Nemesis Collects Market Intel and Transforms It Into Art

Redacted content by Nemesis.
Redacted content by Nemesis.

Near the end of my hour-long meeting with Nemesis, a new think tank and consultancy with nodes in New York, Berlin, and Helsinki, its two founders, Emily Segal and Martti Kalliala, informed me of an enterprise similar to their own. Also founded by a man and a woman, this UK-based “duo that does strategy,” they told me, “is funnily enough named Rival.” Though the members of Rival are in fact friends with Nemesis, “it’s kind of unclear to us,” Segal said, “if we actually do similar work, or if it just seems like we do similar work.” Having spent the last hour asking rudimentary questions about what Nemesis does, it made perfect sense to me that this Rival business seemed similarly opaque from an outside perspective. Opacity is endemic to their business.

A think tank suggests a hard exterior, unbreachable, potentially lethal (what’s inside is that valuable). The term “strategy” also has a military etymology; it’s Greek-cum-French for the “art of the general.” Kalliala, for instance, likens strategy work he’s done to being “higher up in a value chain” of a building process (his background is in architecture), “or a decision-making process, working in phase zero or minus one.” As for consulting, he describes it as, “giving biased advice.” When I asked what his biases were, he replied, “That’s a good question,” then paused for a while before answering.

I met Kalliala, who is from Finland, in his home in Berlin. It was 5pm in Germany, 9am in Los Angeles, where Kalliala’s New York-born partner, Segal, had been based for a few weeks. When she joined us on Skype, Kalliala picked up his laptop and waved it around the top floor of his highrise place to show her the progress on his space. A lilac and apricot sunset surrounded us; he and I had already been up there for 20 minutes. Right before Segal rang, Kalliala was elaborating on his biases. “I think,” Kalliala eventually suggested, “the biases have to do with this like, truly multidisciplinary knowledge.” Both he and Segal are what he called “career queer.” Trained in architecture, Kalliala previously worked for OMA, the Rotterdam firm founded by Rem Koolhaas. He also writes and has an ongoing electronic music project called Amnesia Scanner. Segal is best known for co- founding K-HOLE, a collective that made ambiguous trend reports as an art gesture between 2011 and 2016. She’s also worked as the Creative Director of the website Genius, and for 2x4, a global design consultancy that services clients such as Chanel, Starbucks, Nike, Google, and the Guggenheim Museum. Segal’s first novel, Mercury Retrograde, is being shopped around by an agent right now. “The Venn diagram that Emily and I ended up building across competencies and domains—” Kalliala claimed as their bias. But, he was quick to add, “I wouldn’t want to articulate it in a higher resolution than that.”

Once on the line, Segal asked for an update on our interview so far. She laughed when we relayed Kalliala’s definition of consulting. “I tend to say it’s answering directed questions,” she said quite articulately—when Segal speaks, she shows the authority of a God, or a Goddess, perhaps Nemesis, the Greek goddess of divine retribution and her company’s namesake. “We give structured advice around certain questions that are usually strategic or creative in nature to help our clients reach certain goals around audiences or expression or other business targets.”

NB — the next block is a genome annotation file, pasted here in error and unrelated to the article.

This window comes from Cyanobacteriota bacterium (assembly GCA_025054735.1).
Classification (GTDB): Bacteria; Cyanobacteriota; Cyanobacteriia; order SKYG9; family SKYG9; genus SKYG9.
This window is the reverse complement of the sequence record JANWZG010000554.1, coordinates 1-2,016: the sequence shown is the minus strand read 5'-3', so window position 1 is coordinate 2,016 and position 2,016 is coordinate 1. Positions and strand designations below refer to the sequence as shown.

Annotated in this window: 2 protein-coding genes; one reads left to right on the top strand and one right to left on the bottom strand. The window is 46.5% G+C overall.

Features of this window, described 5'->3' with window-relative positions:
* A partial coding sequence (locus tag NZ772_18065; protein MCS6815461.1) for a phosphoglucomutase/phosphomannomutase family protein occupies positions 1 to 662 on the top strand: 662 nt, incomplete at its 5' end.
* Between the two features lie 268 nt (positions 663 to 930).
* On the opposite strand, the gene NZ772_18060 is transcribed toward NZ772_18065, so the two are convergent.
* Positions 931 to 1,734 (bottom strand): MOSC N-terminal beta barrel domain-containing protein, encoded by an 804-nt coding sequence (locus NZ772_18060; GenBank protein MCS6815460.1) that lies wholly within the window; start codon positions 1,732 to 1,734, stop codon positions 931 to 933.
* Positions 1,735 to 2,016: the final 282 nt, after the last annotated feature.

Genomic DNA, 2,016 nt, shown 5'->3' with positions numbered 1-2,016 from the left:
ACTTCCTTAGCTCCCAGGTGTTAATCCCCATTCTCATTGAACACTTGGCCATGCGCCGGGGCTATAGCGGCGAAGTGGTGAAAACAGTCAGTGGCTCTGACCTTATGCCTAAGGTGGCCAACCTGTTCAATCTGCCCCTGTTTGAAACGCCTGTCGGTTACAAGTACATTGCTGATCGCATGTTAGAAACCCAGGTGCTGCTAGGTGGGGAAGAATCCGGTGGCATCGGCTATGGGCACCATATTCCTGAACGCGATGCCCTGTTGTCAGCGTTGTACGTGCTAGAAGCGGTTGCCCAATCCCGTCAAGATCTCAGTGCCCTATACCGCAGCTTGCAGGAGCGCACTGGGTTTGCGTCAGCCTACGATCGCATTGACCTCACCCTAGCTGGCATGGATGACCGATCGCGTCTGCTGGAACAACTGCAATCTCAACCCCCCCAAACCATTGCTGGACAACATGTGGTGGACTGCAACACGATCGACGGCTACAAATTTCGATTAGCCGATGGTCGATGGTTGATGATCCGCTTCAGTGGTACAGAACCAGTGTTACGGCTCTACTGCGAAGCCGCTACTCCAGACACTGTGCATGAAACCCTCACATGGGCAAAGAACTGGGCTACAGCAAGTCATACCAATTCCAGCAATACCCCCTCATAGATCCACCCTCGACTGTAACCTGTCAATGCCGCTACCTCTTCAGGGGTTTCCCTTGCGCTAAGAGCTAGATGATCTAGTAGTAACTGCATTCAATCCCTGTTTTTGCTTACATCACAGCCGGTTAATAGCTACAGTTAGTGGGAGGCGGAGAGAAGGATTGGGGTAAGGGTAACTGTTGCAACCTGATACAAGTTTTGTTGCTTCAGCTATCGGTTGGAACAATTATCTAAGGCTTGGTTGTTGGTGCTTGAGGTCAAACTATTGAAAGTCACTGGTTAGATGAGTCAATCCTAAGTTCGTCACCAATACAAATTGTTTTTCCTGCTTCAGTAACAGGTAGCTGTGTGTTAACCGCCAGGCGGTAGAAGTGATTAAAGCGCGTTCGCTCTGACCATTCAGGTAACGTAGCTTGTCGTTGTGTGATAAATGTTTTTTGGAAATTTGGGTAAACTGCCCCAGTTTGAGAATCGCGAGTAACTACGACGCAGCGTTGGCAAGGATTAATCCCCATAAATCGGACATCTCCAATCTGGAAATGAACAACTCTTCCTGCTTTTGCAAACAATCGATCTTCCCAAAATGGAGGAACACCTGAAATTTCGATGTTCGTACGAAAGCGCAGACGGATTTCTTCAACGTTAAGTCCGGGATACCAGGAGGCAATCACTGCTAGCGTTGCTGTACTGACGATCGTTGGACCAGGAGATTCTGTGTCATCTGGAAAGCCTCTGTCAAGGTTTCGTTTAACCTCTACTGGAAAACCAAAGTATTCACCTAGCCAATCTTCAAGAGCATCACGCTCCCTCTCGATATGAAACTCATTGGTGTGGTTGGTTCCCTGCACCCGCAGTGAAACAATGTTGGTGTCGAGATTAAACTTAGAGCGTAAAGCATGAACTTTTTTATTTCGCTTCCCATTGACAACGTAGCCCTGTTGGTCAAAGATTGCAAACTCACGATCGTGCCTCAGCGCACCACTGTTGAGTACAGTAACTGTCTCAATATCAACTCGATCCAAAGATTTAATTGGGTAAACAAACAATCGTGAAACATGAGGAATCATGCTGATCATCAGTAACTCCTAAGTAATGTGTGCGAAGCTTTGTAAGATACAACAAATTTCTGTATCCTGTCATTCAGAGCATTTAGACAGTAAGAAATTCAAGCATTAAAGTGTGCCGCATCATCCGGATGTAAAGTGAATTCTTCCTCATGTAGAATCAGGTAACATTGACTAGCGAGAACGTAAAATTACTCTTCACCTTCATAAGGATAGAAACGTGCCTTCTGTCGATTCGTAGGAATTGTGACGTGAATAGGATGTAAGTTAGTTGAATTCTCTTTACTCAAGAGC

Among Nemesis’s impressive client list are Rimowa, an LVMH-owned suitcase company; Virgil Abloh, the creative director of Louis Vuitton and Off-White; and Full Node, a Berlin-based blockchain company. In less than two years, they’ve made “a really weird manifesto” for True Religion Brand Jeans; become the Creative Directors of Buffy, a new New York- based comforter company; done culture research for MTV; and they were working, when I visited with them, on a secret commission from Art Basel.

When appropriate, Kalliala and Segal intend to package knowledge cultivated through their client work for a wider public. “Whatever we can share, if valuable,” Kalliala told me, “we want to release independently.” So far, this second activation of their practice doesn’t function to demystify their work, but rather adds the glamor of art to it.

Last year, inspired in part by luxury research they accomplished with Rimowa and Virgil Abloh, Nemesis erected an installation at the Guggenheim Bilbao. Titled HEAVEN (LUXURY = DEATH), this Tower of Babel-like structure, made of 1,200 rolls of branded adhesive tape, came with an audio work—written by Nemesis and sung by the angelic Colin Self—that figured luxury as, “the absence of all desire,” and so death-like, or heavenly. “For us,” Segal said, “heaven is an environment of 100% design and 0% chaos.”

Heaven is but one of many real and imaginary architectural spaces that Kalliala and Segal have been writing about. A luxury boardroom, a Burning Man playa, and a sensory deprivation chamber are others. These visions, informed by Nemesis’s first year of intel generation, will be published in their first, forthcoming book, SPACE.